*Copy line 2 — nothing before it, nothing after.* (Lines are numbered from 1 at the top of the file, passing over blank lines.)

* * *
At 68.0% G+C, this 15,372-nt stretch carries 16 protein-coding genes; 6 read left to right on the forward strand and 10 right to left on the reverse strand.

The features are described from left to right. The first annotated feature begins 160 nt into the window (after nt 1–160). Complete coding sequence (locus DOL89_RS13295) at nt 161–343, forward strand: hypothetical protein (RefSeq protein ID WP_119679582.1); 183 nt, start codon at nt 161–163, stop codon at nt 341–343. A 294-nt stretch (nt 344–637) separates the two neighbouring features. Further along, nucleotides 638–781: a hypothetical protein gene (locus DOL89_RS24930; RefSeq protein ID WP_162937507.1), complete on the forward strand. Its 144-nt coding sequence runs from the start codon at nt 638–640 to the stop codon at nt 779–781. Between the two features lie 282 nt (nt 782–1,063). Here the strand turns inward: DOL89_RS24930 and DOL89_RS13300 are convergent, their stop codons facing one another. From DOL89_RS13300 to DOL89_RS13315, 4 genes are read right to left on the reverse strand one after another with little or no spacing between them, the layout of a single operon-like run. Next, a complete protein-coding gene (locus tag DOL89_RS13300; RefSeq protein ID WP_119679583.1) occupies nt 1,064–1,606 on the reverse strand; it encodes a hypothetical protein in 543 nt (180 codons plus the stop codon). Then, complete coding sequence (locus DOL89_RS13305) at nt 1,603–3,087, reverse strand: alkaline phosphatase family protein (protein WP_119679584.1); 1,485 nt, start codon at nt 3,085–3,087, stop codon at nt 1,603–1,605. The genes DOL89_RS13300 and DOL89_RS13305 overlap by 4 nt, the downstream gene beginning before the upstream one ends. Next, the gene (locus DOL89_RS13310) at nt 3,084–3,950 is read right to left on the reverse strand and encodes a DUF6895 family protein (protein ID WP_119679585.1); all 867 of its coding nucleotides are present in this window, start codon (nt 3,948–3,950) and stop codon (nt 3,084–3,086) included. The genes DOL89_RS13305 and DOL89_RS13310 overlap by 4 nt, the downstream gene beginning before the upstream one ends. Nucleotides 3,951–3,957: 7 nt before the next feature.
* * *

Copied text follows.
The features are described from left to right. The first annotated feature begins 160 nt into the window (after nt 1–160). Complete coding sequence (locus DOL89_RS13295) at nt 161–343, forward strand: hypothetical protein (RefSeq protein ID WP_119679582.1); 183 nt, start codon at nt 161–163, stop codon at nt 341–343. A 294-nt stretch (nt 344–637) separates the two neighbouring features. Further along, nucleotides 638–781: a hypothetical protein gene (locus DOL89_RS24930; RefSeq protein ID WP_162937507.1), complete on the forward strand. Its 144-nt coding sequence runs from the start codon at nt 638–640 to the stop codon at nt 779–781. Between the two features lie 282 nt (nt 782–1,063). Here the strand turns inward: DOL89_RS24930 and DOL89_RS13300 are convergent, their stop codons facing one another. From DOL89_RS13300 to DOL89_RS13315, 4 genes are read right to left on the reverse strand one after another with little or no spacing between them, the layout of a single operon-like run. Next, a complete protein-coding gene (locus tag DOL89_RS13300; RefSeq protein ID WP_119679583.1) occupies nt 1,064–1,606 on the reverse strand; it encodes a hypothetical protein in 543 nt (180 codons plus the stop codon). Then, complete coding sequence (locus DOL89_RS13305) at nt 1,603–3,087, reverse strand: alkaline phosphatase family protein (protein WP_119679584.1); 1,485 nt, start codon at nt 3,085–3,087, stop codon at nt 1,603–1,605. The genes DOL89_RS13300 and DOL89_RS13305 overlap by 4 nt, the downstream gene beginning before the upstream one ends. Next, the gene (locus DOL89_RS13310) at nt 3,084–3,950 is read right to left on the reverse strand and encodes a DUF6895 family protein (protein ID WP_119679585.1); all 867 of its coding nucleotides are present in this window, start codon (nt 3,948–3,950) and stop codon (nt 3,084–3,086) included. The genes DOL89_RS13305 and DOL89_RS13310 overlap by 4 nt, the downstream gene beginning before the upstream one ends. Nucleotides 3,951–3,957: 7 nt before the next feature.